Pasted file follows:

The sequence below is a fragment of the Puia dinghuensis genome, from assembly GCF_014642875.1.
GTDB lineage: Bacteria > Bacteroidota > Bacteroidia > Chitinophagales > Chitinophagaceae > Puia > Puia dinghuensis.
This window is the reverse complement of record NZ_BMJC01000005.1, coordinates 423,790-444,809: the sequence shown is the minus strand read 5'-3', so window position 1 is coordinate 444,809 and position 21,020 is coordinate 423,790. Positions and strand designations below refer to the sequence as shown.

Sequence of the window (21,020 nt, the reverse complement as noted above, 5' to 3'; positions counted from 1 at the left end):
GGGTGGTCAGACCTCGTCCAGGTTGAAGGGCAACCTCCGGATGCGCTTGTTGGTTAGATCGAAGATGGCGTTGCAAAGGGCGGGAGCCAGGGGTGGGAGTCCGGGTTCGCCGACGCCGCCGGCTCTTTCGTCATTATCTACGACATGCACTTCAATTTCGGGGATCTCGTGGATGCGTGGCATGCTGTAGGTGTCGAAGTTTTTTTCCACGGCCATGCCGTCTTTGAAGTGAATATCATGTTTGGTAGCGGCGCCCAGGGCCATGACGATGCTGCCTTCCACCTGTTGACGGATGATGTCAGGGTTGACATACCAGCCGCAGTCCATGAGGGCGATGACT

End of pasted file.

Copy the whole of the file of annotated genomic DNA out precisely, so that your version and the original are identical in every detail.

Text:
The sequence below is a fragment of the Puia dinghuensis genome, from assembly GCF_014642875.1.
GTDB lineage: Bacteria > Bacteroidota > Bacteroidia > Chitinophagales > Chitinophagaceae > Puia > Puia dinghuensis.
This window is the reverse complement of record NZ_BMJC01000005.1, coordinates 423,790-444,809: the sequence shown is the minus strand read 5'-3', so window position 1 is coordinate 444,809 and position 21,020 is coordinate 423,790. Positions and strand designations below refer to the sequence as shown.

Sequence of the window (21,020 nt, the reverse complement as noted above, 5' to 3'; positions counted from 1 at the left end):
GGGTGGTCAGACCTCGTCCAGGTTGAAGGGCAACCTCCGGATGCGCTTGTTGGTTAGATCGAAGATGGCGTTGCAAAGGGCGGGAGCCAGGGGTGGGAGTCCGGGTTCGCCGACGCCGCCGGCTCTTTCGTCATTATCTACGACATGCACTTCAATTTCGGGGATCTCGTGGATGCGTGGCATGCTGTAGGTGTCGAAGTTTTTTTCCACGGCCATGCCGTCTTTGAAGTGAATATCATGTTTGGTAGCGGCGCCCAGGGCCATGACGATGCTGCCTTCCACCTGTTGACGGATGATGTCAGGGTTGACATACCAGCCGCAGTCCATGAGGGCGATGACT